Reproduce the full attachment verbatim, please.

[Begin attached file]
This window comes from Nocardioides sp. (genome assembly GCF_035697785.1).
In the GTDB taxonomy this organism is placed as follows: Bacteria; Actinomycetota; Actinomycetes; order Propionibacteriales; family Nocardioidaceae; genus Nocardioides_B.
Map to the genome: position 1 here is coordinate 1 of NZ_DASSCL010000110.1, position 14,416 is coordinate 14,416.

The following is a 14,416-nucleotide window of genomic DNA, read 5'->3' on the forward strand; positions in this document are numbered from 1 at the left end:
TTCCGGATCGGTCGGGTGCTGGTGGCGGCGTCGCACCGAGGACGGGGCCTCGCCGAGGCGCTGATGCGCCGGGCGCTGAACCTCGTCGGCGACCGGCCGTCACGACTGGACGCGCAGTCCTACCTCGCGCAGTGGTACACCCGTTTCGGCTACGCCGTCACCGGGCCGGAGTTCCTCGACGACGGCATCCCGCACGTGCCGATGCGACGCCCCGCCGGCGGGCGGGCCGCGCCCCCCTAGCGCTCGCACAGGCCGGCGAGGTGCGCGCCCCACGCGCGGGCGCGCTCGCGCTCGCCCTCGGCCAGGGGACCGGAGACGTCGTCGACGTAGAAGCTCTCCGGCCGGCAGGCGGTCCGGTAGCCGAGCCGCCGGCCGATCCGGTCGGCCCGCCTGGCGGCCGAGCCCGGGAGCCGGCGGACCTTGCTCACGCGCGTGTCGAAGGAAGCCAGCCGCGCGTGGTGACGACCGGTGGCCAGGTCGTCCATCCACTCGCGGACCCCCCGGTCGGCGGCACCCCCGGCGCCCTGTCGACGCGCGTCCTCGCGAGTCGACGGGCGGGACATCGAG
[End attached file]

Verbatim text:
This window comes from Nocardioides sp. (genome assembly GCF_035697785.1).
In the GTDB taxonomy this organism is placed as follows: Bacteria; Actinomycetota; Actinomycetes; order Propionibacteriales; family Nocardioidaceae; genus Nocardioides_B.
Map to the genome: position 1 here is coordinate 1 of NZ_DASSCL010000110.1, position 14,416 is coordinate 14,416.

The following is a 14,416-nucleotide window of genomic DNA, read 5'->3' on the forward strand; positions in this document are numbered from 1 at the left end:
TTCCGGATCGGTCGGGTGCTGGTGGCGGCGTCGCACCGAGGACGGGGCCTCGCCGAGGCGCTGATGCGCCGGGCGCTGAACCTCGTCGGCGACCGGCCGTCACGACTGGACGCGCAGTCCTACCTCGCGCAGTGGTACACCCGTTTCGGCTACGCCGTCACCGGGCCGGAGTTCCTCGACGACGGCATCCCGCACGTGCCGATGCGACGCCCCGCCGGCGGGCGGGCCGCGCCCCCCTAGCGCTCGCACAGGCCGGCGAGGTGCGCGCCCCACGCGCGGGCGCGCTCGCGCTCGCCCTCGGCCAGGGGACCGGAGACGTCGTCGACGTAGAAGCTCTCCGGCCGGCAGGCGGTCCGGTAGCCGAGCCGCCGGCCGATCCGGTCGGCCCGCCTGGCGGCCGAGCCCGGGAGCCGGCGGACCTTGCTCACGCGCGTGTCGAAGGAAGCCAGCCGCGCGTGGTGACGACCGGTGGCCAGGTCGTCCATCCACTCGCGGACCCCCCGGTCGGCGGCACCCCCGGCGCCCTGTCGACGCGCGTCCTCGCGAGTCGACGGGCGGGACATCGAG